How to get paid maternity leave offered at workplace
January 7, 2017 2:52 PM   Subscribe

I would like to write a letter to our executive director advocating adding parental leave to our benefits. I feel that my voice will be heard and respected. What is the best way to do this?

I work for a medium-sized non-profit in suburban MN, USA. We exclusively serve children and their families, and (no surprise) our staff is 90%+ female. We are funded through medical insurance, private pay, governmental and nongovernmental grants, and private donations (depending on service). I strongly believe in order for our organization to demonstrate true dedication to the families we serve, as well as to cultivate a quality staff, we should be offering to support our staff through paternal leave.

I would like to write a letter to our executive director expressing this. I have written a couple times in the past to communicate appreciation for the organization, excitement about new endeavors, etc. She is very approachable and always responds enthusiastically to communication I have initiated.

Honestly, I don't necessarily think a letter will change our policy in any way, but I do think reaching out will help me feel less powerless right now. I would love advice on how to approach this. We just had a staff meeting in which our ED talked about the strategic plan for the year and I just cringed about 100x when she mentioned dedication to a world-class staff and provided the highest level of care.

I would like to include research or other supports to why parental leave is a good practice, and I don't want to approach this in an overly casual manner. Can you point me to relevant articles or anecdotes on the topic? General advice on approach, language, etc. is also appreciated!
posted by deadcrow to Work & Money (4 answers total) 2 users marked this as a favorite
 
Make the business case, but don't neglect the mission case. Frankly, if a nonprofit focused on children and families doesn't offer paid family leave (make it so employees can use it to take care of sick parents, adoptions, etc.), then they aren't living their values as an organization.
posted by postel's law at 3:33 PM on January 7, 2017 [6 favorites]


Agree with what has been said. Also suggest finding out what other orgs in your area do. This is also a "business case", as it makes you competitive as an organization. Also have a specific ask based on those numbers.
posted by Toddles at 4:40 PM on January 7, 2017 [1 favorite]


Please make sure to frame this as new parent leave -- not maternity leave, which some frame as being akin to disability leave -- and include adoption, not just birth.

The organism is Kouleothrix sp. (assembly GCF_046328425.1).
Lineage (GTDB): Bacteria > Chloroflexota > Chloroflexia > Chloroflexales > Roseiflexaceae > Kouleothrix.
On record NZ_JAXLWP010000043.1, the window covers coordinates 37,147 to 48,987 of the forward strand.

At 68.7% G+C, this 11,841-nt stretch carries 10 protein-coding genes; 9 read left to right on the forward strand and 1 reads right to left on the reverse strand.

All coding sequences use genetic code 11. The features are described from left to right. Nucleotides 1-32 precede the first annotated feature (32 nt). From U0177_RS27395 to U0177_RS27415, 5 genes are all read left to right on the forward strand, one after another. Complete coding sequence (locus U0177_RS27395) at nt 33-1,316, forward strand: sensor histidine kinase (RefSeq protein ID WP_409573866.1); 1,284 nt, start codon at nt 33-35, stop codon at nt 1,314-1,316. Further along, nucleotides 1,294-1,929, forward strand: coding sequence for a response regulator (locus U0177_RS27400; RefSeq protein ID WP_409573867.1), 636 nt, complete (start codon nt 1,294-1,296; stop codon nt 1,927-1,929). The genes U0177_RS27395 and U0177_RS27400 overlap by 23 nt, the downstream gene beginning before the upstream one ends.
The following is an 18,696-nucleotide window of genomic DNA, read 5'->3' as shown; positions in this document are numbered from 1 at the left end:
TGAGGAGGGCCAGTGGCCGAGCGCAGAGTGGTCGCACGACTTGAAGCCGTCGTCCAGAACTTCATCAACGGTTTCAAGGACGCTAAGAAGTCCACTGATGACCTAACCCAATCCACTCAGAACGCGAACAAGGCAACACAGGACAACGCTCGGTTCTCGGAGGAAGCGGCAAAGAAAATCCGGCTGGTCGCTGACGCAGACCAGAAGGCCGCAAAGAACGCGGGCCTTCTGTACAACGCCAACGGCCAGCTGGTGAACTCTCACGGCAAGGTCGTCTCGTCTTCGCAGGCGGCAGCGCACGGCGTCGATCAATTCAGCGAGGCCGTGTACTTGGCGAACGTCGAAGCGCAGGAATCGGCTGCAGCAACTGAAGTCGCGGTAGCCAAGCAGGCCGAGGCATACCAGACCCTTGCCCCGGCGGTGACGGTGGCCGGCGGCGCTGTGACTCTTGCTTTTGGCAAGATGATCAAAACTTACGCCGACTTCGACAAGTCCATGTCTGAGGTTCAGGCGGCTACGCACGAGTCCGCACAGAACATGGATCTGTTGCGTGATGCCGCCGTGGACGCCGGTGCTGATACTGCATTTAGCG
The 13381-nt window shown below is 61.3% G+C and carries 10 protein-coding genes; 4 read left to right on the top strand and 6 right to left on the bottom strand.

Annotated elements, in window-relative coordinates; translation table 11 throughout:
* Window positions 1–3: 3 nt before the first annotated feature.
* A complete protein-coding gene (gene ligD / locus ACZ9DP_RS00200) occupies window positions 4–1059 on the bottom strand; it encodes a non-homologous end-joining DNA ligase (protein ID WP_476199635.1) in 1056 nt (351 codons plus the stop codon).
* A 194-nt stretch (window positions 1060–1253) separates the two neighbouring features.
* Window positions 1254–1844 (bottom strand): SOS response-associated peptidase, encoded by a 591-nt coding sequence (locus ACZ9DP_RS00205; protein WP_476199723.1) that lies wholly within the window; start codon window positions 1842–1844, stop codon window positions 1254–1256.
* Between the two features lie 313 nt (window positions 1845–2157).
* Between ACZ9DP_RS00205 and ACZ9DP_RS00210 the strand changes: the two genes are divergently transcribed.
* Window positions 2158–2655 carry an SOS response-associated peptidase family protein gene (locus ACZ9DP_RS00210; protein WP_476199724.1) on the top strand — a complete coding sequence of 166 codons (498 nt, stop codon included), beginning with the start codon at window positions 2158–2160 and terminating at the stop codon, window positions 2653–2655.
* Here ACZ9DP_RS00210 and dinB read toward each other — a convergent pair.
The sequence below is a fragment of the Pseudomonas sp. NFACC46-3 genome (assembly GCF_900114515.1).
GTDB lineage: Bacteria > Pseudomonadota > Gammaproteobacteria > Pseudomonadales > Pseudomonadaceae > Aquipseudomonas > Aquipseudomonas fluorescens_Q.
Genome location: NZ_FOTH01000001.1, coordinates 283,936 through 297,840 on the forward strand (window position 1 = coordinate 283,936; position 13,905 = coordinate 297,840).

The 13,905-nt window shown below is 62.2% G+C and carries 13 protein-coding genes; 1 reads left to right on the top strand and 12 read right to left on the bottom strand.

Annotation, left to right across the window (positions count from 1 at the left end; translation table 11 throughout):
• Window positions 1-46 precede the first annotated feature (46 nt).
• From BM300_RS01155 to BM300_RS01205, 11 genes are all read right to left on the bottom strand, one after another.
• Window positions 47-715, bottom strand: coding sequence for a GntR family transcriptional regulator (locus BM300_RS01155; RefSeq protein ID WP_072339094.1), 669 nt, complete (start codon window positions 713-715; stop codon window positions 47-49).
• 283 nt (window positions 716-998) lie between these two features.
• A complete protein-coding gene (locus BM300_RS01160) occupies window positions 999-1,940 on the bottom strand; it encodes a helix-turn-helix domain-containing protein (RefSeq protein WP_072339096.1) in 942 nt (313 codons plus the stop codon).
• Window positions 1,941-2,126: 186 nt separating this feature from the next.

You might frame this as being a benefit for all, rather than making it a case where individuals have to negotiate their own leave.

Here's an article from Parents that might help. Here's another from Harvard Business Review.

Moms Rising is another good resource.
posted by bluedaisy at 10:37 PM on January 7, 2017


Recent WhiteHouse.gov resources

I read up on this a long time ago in my twenties. Books and articles about European policies compared to U.S. policies can be extremely helpful.

It might go over better to frame the letter like you assume the director would love to do good things and it isn't their fault they inherited this all too common situation for an American organization. Try to get into a frame of mind of "I am helping empower them to accomplish their stated goal by putting good information and reliable resources into their hands. I am just doing the legwork their busy schedule does not allow them to do." Try really hard to not think of it like you need to talk them into it because they are bad people and hypocrites and yadda. That will come through in your framing and be counterproductive.

Yes, they actually may be terrible hypocrites and yadda. But your letter will be vastly better if you can cleanse your mind of that and convince yourself that you are just helpfully putting information together for good people who will act on it if they can, god willing and the crick don't rise.
posted by Michele in California at 10:00 AM on January 8, 2017


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